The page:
Oooh! Scary! The flyer for tonight's Valentine Sweetheart Dance at the RJ Dance Studio said "Dress Red, Semi-Formal."
I have a burgundy shirt that's close enough to red to count. But the Semi-Formal…that sent a chill up my causal Oregon spine.
I fretted and worried. I emailed Lora, one of the RJ Dance head honchos, and asked her what semi-formal meant. She didn't respond. I got chillier.
Turning to Wikipedia, I was told that semi-formal is synonymous with black tie. A dinner jacket would be most appropriate for evening wear.
Yeah, right. Hey, Wikipedia, I live in the northwest.
Your article may claim that semi-formal/black tie is similar to informal attire in European usage, but I can tell you that the same order of magnitude dressing difference (in the other direction) applies in Oregon, Washington, and other parts of Ecotopia.
So I didn't panic. Before last night's foxtrot class I asked Lora what she meant by semi-formal. "Oh, no blue jeans or t-shirts. Especially with holes in them. Otherwise, anything goes."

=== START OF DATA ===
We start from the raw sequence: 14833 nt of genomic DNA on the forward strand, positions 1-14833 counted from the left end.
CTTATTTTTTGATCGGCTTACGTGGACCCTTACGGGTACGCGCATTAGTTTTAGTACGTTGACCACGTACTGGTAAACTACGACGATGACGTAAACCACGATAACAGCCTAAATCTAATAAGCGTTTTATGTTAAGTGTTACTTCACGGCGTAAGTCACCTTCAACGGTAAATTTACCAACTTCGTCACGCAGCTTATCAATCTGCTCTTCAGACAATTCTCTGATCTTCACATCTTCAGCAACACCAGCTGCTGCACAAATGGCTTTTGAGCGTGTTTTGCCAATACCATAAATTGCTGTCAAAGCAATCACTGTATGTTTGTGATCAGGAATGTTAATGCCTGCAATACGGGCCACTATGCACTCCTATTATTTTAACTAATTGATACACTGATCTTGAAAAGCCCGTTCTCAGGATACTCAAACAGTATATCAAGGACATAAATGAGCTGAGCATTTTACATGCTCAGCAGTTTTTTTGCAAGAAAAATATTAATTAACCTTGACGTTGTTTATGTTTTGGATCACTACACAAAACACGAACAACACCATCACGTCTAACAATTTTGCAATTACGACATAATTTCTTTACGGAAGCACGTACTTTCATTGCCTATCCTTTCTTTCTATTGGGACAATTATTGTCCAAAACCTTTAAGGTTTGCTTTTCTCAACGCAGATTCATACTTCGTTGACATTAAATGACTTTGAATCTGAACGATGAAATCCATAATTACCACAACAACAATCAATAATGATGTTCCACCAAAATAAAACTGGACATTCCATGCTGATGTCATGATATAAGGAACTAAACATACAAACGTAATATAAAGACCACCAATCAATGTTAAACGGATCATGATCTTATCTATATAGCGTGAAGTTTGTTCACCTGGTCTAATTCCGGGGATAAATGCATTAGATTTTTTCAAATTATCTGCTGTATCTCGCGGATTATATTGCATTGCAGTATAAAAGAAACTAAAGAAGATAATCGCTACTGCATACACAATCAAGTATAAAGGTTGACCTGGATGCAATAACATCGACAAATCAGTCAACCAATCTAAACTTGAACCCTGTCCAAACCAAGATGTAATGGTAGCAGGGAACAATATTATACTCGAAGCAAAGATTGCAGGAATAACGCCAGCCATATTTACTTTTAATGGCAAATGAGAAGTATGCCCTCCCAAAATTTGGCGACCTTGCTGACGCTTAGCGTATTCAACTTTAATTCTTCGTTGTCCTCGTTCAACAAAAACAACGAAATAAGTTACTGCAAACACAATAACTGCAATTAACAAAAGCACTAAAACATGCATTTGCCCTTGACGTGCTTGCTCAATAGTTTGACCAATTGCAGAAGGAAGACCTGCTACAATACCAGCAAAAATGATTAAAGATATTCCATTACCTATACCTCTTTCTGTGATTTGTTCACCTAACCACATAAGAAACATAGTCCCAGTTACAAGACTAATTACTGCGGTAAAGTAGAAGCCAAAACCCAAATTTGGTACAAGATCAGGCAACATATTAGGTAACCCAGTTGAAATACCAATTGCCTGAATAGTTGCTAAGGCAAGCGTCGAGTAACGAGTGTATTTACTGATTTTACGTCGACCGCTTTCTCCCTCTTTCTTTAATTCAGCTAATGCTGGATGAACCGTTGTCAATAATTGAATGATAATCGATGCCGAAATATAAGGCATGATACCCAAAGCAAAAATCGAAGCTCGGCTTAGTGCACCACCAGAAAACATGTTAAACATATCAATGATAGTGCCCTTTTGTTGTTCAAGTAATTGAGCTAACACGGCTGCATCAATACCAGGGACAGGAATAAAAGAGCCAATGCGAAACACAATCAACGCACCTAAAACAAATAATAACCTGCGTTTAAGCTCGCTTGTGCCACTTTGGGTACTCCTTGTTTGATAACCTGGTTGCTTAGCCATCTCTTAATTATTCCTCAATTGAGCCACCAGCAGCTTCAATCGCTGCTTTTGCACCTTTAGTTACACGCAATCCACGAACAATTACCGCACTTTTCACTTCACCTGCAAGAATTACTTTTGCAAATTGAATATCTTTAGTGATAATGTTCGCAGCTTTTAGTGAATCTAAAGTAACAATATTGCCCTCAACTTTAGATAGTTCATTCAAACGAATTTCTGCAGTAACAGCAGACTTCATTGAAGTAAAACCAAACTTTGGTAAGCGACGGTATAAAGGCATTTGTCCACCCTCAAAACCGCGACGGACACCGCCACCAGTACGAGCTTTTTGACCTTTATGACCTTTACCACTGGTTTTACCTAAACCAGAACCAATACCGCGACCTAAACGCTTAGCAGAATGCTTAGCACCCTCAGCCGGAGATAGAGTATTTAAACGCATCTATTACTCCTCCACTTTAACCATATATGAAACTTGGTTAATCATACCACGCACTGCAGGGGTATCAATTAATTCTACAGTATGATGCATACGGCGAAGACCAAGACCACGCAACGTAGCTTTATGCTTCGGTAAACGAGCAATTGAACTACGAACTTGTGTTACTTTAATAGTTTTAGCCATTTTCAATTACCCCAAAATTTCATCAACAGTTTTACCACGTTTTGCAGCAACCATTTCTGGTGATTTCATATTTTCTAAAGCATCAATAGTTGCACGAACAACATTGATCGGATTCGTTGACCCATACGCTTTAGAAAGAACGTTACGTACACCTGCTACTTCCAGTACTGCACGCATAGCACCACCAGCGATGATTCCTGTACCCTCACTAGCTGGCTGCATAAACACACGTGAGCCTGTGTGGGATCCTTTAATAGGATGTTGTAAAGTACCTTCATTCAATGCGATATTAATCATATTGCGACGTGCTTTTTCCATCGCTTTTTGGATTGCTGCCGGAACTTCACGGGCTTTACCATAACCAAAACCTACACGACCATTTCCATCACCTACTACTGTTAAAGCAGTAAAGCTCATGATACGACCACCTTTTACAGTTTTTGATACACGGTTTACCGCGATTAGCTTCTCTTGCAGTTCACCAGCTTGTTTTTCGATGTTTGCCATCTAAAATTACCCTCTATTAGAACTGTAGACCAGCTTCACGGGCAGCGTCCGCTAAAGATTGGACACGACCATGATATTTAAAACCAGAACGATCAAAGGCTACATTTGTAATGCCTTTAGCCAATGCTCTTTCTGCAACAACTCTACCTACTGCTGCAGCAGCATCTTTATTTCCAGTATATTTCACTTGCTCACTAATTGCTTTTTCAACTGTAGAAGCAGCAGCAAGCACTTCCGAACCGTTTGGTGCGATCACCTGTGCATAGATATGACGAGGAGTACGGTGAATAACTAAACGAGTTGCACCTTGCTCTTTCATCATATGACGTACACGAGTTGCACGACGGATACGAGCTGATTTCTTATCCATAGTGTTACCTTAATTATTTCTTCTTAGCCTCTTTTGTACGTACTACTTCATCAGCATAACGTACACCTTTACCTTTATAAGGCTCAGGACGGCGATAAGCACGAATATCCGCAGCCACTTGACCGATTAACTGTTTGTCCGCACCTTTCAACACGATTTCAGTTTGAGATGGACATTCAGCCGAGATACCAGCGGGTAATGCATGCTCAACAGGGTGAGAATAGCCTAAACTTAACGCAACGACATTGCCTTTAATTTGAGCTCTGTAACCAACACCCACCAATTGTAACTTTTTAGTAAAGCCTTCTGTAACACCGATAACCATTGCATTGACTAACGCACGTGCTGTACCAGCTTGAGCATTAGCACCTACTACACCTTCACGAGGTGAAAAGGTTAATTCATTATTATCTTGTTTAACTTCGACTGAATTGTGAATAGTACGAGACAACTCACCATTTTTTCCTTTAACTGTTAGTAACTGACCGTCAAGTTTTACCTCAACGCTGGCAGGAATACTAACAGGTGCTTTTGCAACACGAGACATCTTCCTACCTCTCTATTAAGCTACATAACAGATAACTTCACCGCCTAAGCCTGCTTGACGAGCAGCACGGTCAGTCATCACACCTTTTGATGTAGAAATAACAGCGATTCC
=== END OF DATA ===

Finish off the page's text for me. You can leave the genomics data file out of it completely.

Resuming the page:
Yes! I'd been worrying that I'd have to dig out a suit and tie, which I haven't worn in many years – since my daughter's wedding, I'm pretty sure.
But now I had free rein to embrace a natural northwest dress code, which turns out to be virtually identical to the geek version of the rest of the world's dress code.
Namely, semi-formal means nice pants and nice shirt – not a dark suit and tie. This extended description of the geek dress code says that for women, semi-formal means a dress or skirt, maybe black in a nice fabric with a dressy top.
Here's the result of our semi-formal dressing labors tonight. RJ kindly captured us after some semi-sweaty dancing.